Eckhart, The Two Bobs, and a Toast for New Year’s Eve

It’s almost dawn. I hear the wind, see the occasional flicker of headlights.


I’m still, no more is needed right now. But the rhythm of the day ahead will be whatever I choose to make it.

There’s time for Everything. And never enough time for Everything.



Elizabeth Gilbert went searching for Everything across Italy, India, and Indonesia. She siphoned her savings to downward dog in Bali.



I’m finding my enlightenment closer to home, listening to the intimate and hypnotic voice of Eckhart Tolle enthuse about inner peace and greater fulfillment in life.



It’s a Robert-Frosty morning, made for cultivating wonder, a brilliant jewel of a moment. Sun’s up and birds at the feeder look like they’ve got a game of five-card stud going.

All my dithering at the window is not a waste of time.  Far from it. The reflective Mr. Robert Zimmerman confirms this.


It’s not dark yet / But iiiit’s gettin’ there.

The best is not yet to come.  It’s Here. It’s Now. The Present Moment is all we’ve got.  So, go on, dither.


I plan to do just that.  This New Year’s Eve, toast along with me.

May it always be like this, and maybe sometimes even better.


Toni 12/30/16

Want to toast in Italian? Of course you do.  Sempre cosi e qualche volte più meglio.

Links to Eckhart and The Two Bobs:

Eckhart Tolle

Robert Frost

Bob Dylan

It’s Gonna Be OKAY

God bless us, every one.

tinytim_2425699k-largeAhhhhh.  Don’t you just love that ending?


No matter what you’ve been through, no matter if you think you’re falling apart, it’s gonna be okay.

The Piano Guys started making music videos together for fun and their “hobby” turned into a worldwide phenomenon when their self-made YouTube videos amassed millions of views. I saw them at Tanglewood last summer.  They are ingeniously inventive. And brilliant. A cut above perfect, truly.



Their song, It’s Gonna Be OKAY, came out to great fanfare, and for good reason. Here’s the story behind the tune~

We’ve all had that phone call. That email or that message. That conversation.

Bad news.

We’re all struggling with something – a debilitating weakness or illness. Or someone we love is barely holding on.

We watch the news. We see the tweets, the Facebook posts…the YouTube comments!

We hear about hate, terror, and despair. But just because what sells, what goes “viral,” or what gets attention may try to drown out the good in the world, it doesn’t mean that goodness is gone. Just because choruses of controversy and scandal shout louder than quiet symphonies of service, it doesn’t change the fact that, inside, most of us still genuinely want happiness — not only for ourselves, but also for our family, our friends, and our fellow human beings.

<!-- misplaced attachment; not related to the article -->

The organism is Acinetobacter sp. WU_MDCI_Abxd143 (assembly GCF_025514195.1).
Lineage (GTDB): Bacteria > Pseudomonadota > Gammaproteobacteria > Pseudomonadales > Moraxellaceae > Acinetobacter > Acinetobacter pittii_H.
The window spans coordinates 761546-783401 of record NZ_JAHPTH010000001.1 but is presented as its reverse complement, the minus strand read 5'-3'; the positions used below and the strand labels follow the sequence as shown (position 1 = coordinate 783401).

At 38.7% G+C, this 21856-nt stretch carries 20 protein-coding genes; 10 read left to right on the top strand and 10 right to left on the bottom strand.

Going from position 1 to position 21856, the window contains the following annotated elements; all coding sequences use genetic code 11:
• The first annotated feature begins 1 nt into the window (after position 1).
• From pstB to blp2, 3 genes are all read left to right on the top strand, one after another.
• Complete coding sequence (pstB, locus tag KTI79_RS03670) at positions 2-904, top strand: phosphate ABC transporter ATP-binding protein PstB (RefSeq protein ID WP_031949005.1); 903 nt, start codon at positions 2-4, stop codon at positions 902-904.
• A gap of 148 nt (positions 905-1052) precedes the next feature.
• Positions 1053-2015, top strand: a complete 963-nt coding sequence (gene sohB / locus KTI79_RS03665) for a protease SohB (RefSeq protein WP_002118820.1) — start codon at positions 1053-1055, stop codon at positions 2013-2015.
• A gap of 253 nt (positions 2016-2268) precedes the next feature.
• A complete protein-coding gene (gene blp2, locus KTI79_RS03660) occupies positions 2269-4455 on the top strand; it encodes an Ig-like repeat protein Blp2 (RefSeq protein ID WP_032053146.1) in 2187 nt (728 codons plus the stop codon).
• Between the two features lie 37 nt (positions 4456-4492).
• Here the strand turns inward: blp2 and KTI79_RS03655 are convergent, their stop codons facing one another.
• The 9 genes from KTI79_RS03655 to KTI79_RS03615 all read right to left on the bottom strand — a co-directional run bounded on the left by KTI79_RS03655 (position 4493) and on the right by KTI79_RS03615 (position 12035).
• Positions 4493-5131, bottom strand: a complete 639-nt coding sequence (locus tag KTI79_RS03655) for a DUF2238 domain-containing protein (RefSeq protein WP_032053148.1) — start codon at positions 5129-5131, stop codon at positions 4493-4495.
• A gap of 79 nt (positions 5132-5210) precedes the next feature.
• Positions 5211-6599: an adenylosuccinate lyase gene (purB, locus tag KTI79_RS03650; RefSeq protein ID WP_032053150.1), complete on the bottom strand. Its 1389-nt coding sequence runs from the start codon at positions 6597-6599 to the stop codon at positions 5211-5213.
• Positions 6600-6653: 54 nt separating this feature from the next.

Media can make the world look bleak. They’ve given themselves this job description, in part because there’s a darker side on the surface of human nature that feeds on fear and cynicism. But deep down, we are beings of light. And in the end, since darkness is merely the absence of light, light will inevitably overcome dark.

This is the essence of hope. And the essence of this song. “No matter what you’ve been through, no matter if you think you’re falling apart, it’s gonna be okay.”

Maybe not today. Maybe not tomorrow. But we believe that someday, somehow, all things will be made right. 

In the meantime, there are so many more things to hope for and to work at while we yearn for the outcome we want so badly – more gratitude for what we have, more love for those we’ve taken for granted, more faith in ourselves and those we hold dear.

We felt like the best way to spread the message of this song was to supplement our standard classically-influenced instrumental niche with a more pop-driven tune featuring Al’s superb vocal skills.

A mashup of musical talent with killer singing chops, the Piano Guys kick start my spirit.



Anyway, have a listen. And when you’re having a rough week, or there never seems to be a let up of mind-mauling news, think of this song. It’s gonna be okay.